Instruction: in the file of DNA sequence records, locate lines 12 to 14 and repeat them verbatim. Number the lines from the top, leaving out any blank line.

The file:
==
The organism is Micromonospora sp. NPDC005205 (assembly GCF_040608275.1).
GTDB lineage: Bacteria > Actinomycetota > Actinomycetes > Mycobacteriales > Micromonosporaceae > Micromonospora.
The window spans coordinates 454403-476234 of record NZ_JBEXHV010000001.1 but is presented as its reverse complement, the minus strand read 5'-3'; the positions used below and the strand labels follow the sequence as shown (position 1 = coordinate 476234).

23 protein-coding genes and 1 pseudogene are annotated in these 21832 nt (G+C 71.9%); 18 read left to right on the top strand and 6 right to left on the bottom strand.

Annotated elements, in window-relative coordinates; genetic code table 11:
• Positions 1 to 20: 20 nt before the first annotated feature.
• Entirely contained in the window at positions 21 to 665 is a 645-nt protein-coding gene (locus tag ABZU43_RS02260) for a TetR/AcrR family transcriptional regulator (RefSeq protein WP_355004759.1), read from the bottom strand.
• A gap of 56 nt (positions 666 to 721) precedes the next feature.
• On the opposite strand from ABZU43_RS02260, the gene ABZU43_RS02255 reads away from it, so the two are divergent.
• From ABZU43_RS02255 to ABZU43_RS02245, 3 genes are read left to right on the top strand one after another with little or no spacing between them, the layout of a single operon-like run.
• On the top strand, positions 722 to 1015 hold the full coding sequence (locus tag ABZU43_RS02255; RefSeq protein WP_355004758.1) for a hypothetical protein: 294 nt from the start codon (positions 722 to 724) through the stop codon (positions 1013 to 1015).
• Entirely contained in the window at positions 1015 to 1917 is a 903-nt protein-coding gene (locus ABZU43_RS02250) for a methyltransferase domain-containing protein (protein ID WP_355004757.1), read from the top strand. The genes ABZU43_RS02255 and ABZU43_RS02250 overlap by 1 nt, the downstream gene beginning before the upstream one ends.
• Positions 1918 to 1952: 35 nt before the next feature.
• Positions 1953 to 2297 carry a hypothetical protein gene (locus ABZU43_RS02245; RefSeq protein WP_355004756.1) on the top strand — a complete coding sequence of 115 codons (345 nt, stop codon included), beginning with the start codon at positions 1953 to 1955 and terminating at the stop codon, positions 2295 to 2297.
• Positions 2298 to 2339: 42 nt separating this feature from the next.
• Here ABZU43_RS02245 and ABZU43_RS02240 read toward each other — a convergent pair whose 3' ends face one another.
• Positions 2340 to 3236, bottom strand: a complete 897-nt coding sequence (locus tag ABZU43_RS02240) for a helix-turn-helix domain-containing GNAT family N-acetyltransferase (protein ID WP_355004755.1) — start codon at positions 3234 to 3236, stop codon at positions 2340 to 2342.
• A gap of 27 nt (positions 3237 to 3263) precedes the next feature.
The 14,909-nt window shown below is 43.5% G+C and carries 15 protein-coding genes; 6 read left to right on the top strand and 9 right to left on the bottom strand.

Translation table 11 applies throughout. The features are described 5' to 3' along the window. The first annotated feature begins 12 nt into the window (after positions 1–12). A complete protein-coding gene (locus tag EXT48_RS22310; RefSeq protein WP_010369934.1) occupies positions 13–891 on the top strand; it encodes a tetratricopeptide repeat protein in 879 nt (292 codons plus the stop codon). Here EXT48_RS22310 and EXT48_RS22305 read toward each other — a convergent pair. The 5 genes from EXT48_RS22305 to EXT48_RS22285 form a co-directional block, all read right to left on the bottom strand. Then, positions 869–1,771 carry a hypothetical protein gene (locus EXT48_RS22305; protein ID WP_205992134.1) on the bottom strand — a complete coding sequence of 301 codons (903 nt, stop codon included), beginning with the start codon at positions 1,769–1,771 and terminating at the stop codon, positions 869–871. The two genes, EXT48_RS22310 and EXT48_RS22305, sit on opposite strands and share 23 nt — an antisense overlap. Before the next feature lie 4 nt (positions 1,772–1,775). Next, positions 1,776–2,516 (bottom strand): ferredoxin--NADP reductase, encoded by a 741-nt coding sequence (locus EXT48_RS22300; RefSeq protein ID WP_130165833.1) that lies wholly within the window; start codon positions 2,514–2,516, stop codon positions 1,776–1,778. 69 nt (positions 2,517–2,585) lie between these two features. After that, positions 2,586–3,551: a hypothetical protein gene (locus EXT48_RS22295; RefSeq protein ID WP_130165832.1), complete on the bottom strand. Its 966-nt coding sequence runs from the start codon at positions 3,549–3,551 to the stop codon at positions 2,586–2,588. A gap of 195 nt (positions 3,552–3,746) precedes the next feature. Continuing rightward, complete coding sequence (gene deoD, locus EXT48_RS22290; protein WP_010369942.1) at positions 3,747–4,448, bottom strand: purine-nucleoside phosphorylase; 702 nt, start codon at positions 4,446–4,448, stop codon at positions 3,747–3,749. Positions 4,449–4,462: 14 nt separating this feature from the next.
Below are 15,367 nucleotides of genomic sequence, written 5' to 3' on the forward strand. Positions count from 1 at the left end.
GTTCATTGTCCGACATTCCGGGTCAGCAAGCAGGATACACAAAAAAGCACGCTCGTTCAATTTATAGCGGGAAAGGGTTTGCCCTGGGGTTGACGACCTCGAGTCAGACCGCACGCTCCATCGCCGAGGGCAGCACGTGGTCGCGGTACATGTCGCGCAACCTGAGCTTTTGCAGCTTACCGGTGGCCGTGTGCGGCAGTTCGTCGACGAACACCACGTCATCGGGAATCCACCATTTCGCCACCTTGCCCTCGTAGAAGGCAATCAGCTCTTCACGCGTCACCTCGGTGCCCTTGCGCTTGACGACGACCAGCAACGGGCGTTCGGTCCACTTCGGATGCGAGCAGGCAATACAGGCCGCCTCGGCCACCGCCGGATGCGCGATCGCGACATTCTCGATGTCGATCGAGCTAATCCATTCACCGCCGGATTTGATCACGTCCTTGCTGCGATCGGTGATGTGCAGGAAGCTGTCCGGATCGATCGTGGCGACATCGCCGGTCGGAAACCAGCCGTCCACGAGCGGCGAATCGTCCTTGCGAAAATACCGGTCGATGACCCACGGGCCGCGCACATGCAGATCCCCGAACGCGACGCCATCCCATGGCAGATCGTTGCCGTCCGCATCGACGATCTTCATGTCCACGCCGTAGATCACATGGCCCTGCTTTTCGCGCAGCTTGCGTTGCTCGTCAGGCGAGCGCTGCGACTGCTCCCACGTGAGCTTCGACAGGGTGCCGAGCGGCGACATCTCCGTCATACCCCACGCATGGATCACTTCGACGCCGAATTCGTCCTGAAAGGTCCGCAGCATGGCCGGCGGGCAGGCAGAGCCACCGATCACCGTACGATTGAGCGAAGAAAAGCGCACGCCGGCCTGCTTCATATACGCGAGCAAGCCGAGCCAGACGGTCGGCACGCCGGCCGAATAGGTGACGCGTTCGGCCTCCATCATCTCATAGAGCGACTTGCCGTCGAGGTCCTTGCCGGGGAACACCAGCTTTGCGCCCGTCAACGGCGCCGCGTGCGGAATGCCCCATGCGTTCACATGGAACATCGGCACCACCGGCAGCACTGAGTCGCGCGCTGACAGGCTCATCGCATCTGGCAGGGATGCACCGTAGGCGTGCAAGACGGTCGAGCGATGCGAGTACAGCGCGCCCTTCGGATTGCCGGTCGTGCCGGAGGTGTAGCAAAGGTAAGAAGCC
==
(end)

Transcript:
• Entirely contained in the window at positions 1015 to 1917 is a 903-nt protein-coding gene (locus ABZU43_RS02250) for a methyltransferase domain-containing protein (protein ID WP_355004757.1), read from the top strand. The genes ABZU43_RS02255 and ABZU43_RS02250 overlap by 1 nt, the downstream gene beginning before the upstream one ends.
• Positions 1918 to 1952: 35 nt before the next feature.
• Positions 1953 to 2297 carry a hypothetical protein gene (locus ABZU43_RS02245; RefSeq protein WP_355004756.1) on the top strand — a complete coding sequence of 115 codons (345 nt, stop codon included), beginning with the start codon at positions 1953 to 1955 and terminating at the stop codon, positions 2295 to 2297.